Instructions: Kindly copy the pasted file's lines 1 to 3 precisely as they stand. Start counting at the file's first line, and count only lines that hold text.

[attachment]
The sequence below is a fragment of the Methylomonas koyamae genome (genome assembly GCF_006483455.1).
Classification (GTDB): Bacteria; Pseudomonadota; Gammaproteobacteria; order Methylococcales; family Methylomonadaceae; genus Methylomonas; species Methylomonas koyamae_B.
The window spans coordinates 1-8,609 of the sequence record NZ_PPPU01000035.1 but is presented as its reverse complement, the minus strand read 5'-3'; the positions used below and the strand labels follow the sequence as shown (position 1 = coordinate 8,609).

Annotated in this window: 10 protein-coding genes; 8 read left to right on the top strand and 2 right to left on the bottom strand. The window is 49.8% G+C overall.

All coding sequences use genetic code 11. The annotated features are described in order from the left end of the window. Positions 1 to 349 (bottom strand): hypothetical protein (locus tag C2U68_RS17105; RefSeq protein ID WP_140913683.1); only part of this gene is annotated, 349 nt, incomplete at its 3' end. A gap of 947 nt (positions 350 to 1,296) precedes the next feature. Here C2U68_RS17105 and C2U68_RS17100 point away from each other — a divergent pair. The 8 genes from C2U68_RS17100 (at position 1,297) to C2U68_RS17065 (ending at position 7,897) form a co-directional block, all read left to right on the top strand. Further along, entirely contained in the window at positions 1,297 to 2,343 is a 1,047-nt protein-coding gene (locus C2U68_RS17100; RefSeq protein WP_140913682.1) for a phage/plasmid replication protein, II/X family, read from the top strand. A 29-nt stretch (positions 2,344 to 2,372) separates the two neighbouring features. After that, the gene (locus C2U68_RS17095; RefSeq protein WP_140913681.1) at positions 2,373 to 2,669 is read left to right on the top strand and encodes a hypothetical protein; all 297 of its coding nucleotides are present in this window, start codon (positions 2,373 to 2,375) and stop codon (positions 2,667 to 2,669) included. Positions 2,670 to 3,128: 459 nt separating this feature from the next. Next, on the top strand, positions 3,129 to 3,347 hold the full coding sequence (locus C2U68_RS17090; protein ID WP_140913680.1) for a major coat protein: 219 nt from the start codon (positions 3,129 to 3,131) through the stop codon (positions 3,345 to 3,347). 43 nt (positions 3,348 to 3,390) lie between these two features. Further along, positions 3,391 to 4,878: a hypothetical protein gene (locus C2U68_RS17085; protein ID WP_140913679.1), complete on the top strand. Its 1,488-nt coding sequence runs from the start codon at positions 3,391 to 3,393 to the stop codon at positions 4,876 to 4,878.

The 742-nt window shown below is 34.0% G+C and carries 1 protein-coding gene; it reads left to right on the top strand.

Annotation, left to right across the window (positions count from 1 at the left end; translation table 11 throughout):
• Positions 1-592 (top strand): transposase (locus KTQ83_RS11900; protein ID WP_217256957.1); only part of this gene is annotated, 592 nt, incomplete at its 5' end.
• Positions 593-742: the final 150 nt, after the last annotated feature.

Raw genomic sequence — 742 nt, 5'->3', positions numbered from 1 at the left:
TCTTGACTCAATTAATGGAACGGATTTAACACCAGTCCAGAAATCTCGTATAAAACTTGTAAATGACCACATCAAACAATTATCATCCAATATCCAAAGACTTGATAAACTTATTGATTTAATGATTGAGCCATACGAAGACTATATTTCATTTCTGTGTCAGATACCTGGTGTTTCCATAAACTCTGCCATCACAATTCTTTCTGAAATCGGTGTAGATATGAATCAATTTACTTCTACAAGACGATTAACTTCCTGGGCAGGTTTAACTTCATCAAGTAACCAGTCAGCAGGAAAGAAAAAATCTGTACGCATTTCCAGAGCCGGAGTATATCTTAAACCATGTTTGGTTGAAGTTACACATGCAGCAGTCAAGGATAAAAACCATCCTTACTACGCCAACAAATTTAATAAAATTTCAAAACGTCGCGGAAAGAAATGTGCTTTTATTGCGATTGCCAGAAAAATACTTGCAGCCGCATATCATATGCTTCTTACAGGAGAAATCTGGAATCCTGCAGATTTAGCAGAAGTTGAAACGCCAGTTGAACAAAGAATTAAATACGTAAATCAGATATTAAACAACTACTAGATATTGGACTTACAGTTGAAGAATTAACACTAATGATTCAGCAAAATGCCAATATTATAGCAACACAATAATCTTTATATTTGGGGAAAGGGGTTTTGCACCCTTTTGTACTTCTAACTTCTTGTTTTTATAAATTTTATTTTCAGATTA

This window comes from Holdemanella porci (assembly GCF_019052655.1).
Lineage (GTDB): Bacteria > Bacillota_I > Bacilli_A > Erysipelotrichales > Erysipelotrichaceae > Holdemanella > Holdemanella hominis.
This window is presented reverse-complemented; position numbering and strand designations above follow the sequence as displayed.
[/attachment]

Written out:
The sequence below is a fragment of the Methylomonas koyamae genome (genome assembly GCF_006483455.1).
Classification (GTDB): Bacteria; Pseudomonadota; Gammaproteobacteria; order Methylococcales; family Methylomonadaceae; genus Methylomonas; species Methylomonas koyamae_B.
The window spans coordinates 1-8,609 of the sequence record NZ_PPPU01000035.1 but is presented as its reverse complement, the minus strand read 5'-3'; the positions used below and the strand labels follow the sequence as shown (position 1 = coordinate 8,609).